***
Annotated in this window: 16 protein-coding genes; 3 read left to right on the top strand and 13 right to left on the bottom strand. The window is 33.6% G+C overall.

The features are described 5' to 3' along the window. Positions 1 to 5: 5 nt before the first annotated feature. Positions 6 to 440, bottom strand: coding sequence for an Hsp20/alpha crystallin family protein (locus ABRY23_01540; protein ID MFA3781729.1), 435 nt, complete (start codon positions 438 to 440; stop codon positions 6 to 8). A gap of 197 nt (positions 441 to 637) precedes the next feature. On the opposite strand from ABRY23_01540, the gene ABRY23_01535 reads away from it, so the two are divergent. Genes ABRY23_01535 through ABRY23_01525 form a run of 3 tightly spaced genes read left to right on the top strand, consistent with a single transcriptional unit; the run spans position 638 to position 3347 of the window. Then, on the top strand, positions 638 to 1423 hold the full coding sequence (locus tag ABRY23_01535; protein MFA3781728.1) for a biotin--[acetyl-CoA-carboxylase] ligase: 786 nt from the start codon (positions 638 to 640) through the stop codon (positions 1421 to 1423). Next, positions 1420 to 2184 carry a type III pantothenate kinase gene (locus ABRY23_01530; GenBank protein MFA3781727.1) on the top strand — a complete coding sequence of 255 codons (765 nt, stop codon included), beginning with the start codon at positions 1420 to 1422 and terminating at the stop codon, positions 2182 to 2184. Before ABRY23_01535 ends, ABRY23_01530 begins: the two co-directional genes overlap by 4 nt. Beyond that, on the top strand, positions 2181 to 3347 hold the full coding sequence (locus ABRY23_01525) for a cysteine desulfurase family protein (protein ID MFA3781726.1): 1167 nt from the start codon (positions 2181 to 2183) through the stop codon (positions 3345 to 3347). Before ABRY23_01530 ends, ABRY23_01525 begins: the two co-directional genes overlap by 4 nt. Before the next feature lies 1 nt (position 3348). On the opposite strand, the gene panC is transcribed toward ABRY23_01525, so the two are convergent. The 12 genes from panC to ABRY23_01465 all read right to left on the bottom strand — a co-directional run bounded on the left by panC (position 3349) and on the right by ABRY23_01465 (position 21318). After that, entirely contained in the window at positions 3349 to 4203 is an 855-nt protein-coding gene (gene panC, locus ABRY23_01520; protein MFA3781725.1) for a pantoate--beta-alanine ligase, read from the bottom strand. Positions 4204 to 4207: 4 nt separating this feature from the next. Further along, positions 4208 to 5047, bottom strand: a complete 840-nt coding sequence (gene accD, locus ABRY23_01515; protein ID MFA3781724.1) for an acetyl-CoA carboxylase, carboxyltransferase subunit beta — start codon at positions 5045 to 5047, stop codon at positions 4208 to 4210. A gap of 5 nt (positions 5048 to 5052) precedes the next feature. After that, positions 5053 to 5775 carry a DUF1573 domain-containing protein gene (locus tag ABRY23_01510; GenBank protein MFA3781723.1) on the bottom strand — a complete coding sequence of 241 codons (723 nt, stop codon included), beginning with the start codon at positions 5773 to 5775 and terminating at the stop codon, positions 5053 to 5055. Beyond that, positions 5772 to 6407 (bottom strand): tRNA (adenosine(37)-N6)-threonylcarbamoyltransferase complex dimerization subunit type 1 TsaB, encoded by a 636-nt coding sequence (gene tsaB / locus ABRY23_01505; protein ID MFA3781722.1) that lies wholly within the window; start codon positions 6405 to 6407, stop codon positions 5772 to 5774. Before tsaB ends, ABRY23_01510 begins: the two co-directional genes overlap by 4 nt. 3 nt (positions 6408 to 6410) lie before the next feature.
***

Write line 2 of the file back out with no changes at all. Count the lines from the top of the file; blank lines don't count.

The features are described 5' to 3' along the window. Positions 1 to 5: 5 nt before the first annotated feature. Positions 6 to 440, bottom strand: coding sequence for an Hsp20/alpha crystallin family protein (locus ABRY23_01540; protein ID MFA3781729.1), 435 nt, complete (start codon positions 438 to 440; stop codon positions 6 to 8). A gap of 197 nt (positions 441 to 637) precedes the next feature. On the opposite strand from ABRY23_01540, the gene ABRY23_01535 reads away from it, so the two are divergent. Genes ABRY23_01535 through ABRY23_01525 form a run of 3 tightly spaced genes read left to right on the top strand, consistent with a single transcriptional unit; the run spans position 638 to position 3347 of the window. Then, on the top strand, positions 638 to 1423 hold the full coding sequence (locus tag ABRY23_01535; protein MFA3781728.1) for a biotin--[acetyl-CoA-carboxylase] ligase: 786 nt from the start codon (positions 638 to 640) through the stop codon (positions 1421 to 1423). Next, positions 1420 to 2184 carry a type III pantothenate kinase gene (locus ABRY23_01530; GenBank protein MFA3781727.1) on the top strand — a complete coding sequence of 255 codons (765 nt, stop codon included), beginning with the start codon at positions 1420 to 1422 and terminating at the stop codon, positions 2182 to 2184. Before ABRY23_01535 ends, ABRY23_01530 begins: the two co-directional genes overlap by 4 nt. Beyond that, on the top strand, positions 2181 to 3347 hold the full coding sequence (locus ABRY23_01525) for a cysteine desulfurase family protein (protein ID MFA3781726.1): 1167 nt from the start codon (positions 2181 to 2183) through the stop codon (positions 3345 to 3347). Before ABRY23_01530 ends, ABRY23_01525 begins: the two co-directional genes overlap by 4 nt. Before the next feature lies 1 nt (position 3348). On the opposite strand, the gene panC is transcribed toward ABRY23_01525, so the two are convergent. The 12 genes from panC to ABRY23_01465 all read right to left on the bottom strand — a co-directional run bounded on the left by panC (position 3349) and on the right by ABRY23_01465 (position 21318). After that, entirely contained in the window at positions 3349 to 4203 is an 855-nt protein-coding gene (gene panC, locus ABRY23_01520; protein MFA3781725.1) for a pantoate--beta-alanine ligase, read from the bottom strand. Positions 4204 to 4207: 4 nt separating this feature from the next. Further along, positions 4208 to 5047, bottom strand: a complete 840-nt coding sequence (gene accD, locus ABRY23_01515; protein ID MFA3781724.1) for an acetyl-CoA carboxylase, carboxyltransferase subunit beta — start codon at positions 5045 to 5047, stop codon at positions 4208 to 4210. A gap of 5 nt (positions 5048 to 5052) precedes the next feature. After that, positions 5053 to 5775 carry a DUF1573 domain-containing protein gene (locus tag ABRY23_01510; GenBank protein MFA3781723.1) on the bottom strand — a complete coding sequence of 241 codons (723 nt, stop codon included), beginning with the start codon at positions 5773 to 5775 and terminating at the stop codon, positions 5053 to 5055. Beyond that, positions 5772 to 6407 (bottom strand): tRNA (adenosine(37)-N6)-threonylcarbamoyltransferase complex dimerization subunit type 1 TsaB, encoded by a 636-nt coding sequence (gene tsaB / locus ABRY23_01505; protein ID MFA3781722.1) that lies wholly within the window; start codon positions 6405 to 6407, stop codon positions 5772 to 5774. Before tsaB ends, ABRY23_01510 begins: the two co-directional genes overlap by 4 nt. 3 nt (positions 6408 to 6410) lie before the next feature.